• Sounds good. NOTE: when I say make sure your lower back is not excessively rounding, I'm talking about looking like a cat showing their displeasure. On max effort lifts, it's not unnatural to have a little rounding. However, when the lumbar is supporting the bulk of the load (particularly in deadlifts), that's a recipe for injury. Bracing your core spreads the load over a wider area and protects your spine. – Berin Loritsch Sep 3 '14 at 17:57
  • Because of my thin frame, I have been able to prevent rounding, but what I have feared is excessive inward arch, like the letter C. – Prakash Wadhwani Sep 3 '14 at 18:03
  • It's the same solution in either case. Your aim is for as neutral a spine as you can muster. Excessive lumbar extension (looking like the letter C) is a symptom of weak abdominal muscles, or some hyperlordosis. A combination of stretching and strength training will help. For the short term, just concentrate on keeping a neutral spine. If you have to take some weight off the bar to do that, then I would work on building reps at that weight until you can do 5x8. Then start increasing weight at 5x5 again. – Berin Loritsch Sep 3 '14 at 19:13
  • I deloaded a bit on the squat this morning, don't know about my spine (I will shoot a video this weekend and post it here) but the shoulder and knee pains that used to happen after the squat are gone. This worries me about my form a lot. – Prakash Wadhwani Sep 4 '14 at 16:48
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First off, and most importantly - A belt should not be a fix for bad form!

That said, a sore back is common when deadlifting. You should get a professional - a real professional - not your local gym-head or 5 $ a hour trainer to coach you. Good form is crucial, especially on heavy exercises. The money you invest in learning the basics will come back hundreds of fold in regards to injuries.

I would not recommend a belt to someone who has trained less than a year.

It is fine to use a belt, as long as you don't use it every time. Use it sometimes on your last set if you feel you need a little extra, but don't do this everytime you go over 80%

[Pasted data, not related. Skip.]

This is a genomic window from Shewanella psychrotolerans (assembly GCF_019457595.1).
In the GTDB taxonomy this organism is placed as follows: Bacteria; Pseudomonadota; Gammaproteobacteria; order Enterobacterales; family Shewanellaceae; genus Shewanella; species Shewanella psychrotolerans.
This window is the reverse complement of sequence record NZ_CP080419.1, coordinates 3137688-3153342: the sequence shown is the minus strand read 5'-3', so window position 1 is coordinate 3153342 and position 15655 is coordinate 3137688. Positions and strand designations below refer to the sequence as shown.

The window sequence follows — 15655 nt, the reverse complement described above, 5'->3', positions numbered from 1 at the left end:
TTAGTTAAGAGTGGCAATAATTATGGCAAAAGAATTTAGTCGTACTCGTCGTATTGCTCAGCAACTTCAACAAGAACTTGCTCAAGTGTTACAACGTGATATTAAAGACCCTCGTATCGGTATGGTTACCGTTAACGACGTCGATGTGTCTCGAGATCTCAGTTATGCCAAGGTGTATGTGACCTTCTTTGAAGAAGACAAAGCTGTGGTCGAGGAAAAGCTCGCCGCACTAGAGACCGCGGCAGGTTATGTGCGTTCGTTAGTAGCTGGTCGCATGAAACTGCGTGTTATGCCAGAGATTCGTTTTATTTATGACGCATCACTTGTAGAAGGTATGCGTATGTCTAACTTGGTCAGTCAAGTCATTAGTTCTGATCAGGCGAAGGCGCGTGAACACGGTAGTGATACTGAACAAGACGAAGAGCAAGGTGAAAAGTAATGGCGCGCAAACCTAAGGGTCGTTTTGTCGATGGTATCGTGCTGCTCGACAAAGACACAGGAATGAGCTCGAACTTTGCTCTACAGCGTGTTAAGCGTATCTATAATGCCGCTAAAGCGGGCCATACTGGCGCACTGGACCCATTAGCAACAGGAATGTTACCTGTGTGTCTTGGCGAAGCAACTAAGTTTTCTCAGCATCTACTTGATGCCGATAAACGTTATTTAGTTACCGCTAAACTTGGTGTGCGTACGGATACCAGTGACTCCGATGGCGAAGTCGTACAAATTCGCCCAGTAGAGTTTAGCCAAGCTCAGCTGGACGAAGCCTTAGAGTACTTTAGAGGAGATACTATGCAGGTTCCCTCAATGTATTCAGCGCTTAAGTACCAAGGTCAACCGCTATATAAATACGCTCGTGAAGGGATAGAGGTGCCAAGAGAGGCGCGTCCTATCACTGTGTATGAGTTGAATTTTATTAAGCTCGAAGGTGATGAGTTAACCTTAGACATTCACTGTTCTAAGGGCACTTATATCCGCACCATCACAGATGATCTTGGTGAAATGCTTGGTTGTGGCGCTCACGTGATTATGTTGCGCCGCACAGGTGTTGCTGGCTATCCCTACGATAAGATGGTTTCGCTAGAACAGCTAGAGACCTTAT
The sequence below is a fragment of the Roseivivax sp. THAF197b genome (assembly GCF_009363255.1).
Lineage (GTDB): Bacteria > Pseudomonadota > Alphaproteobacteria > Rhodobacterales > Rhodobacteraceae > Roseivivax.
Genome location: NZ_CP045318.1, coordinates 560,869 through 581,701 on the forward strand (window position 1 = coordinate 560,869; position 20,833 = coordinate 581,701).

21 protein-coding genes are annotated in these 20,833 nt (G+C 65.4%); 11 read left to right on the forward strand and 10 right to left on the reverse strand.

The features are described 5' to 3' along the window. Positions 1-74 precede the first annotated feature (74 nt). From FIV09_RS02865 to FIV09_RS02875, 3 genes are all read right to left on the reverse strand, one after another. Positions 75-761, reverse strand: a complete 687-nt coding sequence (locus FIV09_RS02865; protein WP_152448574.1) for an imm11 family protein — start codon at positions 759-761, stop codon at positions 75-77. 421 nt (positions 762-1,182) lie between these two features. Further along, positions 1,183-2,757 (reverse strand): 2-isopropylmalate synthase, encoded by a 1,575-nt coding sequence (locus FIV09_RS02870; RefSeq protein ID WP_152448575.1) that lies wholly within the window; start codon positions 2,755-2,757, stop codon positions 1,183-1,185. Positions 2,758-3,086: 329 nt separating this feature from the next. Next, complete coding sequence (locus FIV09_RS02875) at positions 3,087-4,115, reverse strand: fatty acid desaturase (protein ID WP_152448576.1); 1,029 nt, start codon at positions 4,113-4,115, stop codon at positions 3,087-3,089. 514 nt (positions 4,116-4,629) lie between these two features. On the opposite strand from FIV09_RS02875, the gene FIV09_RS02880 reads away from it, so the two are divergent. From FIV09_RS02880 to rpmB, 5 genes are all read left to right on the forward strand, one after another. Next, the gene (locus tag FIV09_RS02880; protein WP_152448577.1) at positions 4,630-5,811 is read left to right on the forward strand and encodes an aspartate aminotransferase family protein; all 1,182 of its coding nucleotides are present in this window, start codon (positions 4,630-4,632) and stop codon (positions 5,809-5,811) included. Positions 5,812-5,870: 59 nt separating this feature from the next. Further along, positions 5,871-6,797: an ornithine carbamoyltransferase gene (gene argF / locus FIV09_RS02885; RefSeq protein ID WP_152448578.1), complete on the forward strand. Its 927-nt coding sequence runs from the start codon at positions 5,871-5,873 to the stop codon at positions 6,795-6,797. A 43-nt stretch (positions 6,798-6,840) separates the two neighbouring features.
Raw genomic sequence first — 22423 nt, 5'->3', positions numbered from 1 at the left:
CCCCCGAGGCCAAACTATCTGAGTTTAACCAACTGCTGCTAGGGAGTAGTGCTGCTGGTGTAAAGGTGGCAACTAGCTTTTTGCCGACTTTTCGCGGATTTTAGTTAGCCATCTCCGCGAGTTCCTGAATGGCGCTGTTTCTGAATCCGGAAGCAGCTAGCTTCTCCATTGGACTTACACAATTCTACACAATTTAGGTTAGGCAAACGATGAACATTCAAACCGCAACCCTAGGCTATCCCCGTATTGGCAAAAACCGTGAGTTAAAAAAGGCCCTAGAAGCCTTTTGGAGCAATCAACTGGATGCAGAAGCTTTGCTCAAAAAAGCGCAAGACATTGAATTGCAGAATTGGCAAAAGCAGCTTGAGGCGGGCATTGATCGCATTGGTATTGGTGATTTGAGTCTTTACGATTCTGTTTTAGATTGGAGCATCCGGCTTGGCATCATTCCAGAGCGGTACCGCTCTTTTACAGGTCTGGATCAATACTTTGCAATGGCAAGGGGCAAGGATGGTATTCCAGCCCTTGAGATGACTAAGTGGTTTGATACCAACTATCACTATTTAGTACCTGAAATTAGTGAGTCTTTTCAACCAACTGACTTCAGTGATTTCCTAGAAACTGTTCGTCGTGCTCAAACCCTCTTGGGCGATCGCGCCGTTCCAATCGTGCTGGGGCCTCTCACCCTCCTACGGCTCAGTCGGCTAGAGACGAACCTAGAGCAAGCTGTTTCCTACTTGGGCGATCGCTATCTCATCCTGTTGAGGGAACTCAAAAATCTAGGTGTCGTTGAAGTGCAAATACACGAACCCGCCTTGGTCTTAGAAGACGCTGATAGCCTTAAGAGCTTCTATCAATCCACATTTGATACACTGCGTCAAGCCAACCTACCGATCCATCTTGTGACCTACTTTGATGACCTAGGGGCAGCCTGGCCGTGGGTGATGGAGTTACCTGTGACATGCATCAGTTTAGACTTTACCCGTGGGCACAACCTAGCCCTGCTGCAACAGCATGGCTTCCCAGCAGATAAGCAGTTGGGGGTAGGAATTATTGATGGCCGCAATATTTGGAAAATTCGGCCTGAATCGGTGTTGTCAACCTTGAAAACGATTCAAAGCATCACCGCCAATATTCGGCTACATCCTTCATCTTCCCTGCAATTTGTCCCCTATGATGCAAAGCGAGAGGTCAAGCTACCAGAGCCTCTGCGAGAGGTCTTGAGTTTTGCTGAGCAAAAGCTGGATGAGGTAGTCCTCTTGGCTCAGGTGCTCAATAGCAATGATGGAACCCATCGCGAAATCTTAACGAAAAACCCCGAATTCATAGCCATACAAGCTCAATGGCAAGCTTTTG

Only use it for big lifts. Squat or deadlift.

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  • Good trainers are non existent in my country - India, that is the reason I have been struggling to achieve proper form. The bad thing about these local trainers is everyone has his own version of deadlift and squats, unfortunately they don't have the ability to teach or correct other persons form even when they are doing it correctly. Thanks for your advice! – Prakash Wadhwani Sep 3 '14 at 17:17
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IMO, a belt shouldn't be necessary until you get to a weight about 2 times your bodyweight, if even then. Fix your form, don't try to patch the problem with a belt. If your back is hurting, you're probably leaning forward and rounding your back to compensate for tight hip flexors or limited ankle dorsiflexion. Video or have someone else video you while you squat and examine your form.

And remember that a rep with bad form doesn't count and that on SL, you don't go up unless you complete all your reps. So don't go up until you fix the problem. I suppose it could be a problem of your legs outpacing your core. But SL's method of slowing down or deloading should give your core time to catch up, if you're honest with yourself when you miss a rep.

But in the end, it's all about you and your body. If it turns out that your form is impeccable and you still have pain and repeating the weight or deloading didn't help, then by all means, use the belt. But try to limit it to only when it's absolutely necessary.

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  • 300 pounds weighing 57 kilograms corresponds to 2.38 bodyweight. You should not use a belt sparringly, but you can't base you recommendations on absolute numbers. – Thorst Sep 3 '14 at 7:25
  • That's true. I was thinking in terms of average bodyweight. 300 is about 2.0 bw or less for most, so I'll update to that. – Tyler Sep 3 '14 at 12:11
  • Will focus on correct form, one of my shoulders also pains a little after squats that kind of limits my weight for OHP. Thanks for your advice! – Prakash Wadhwani Sep 3 '14 at 17:19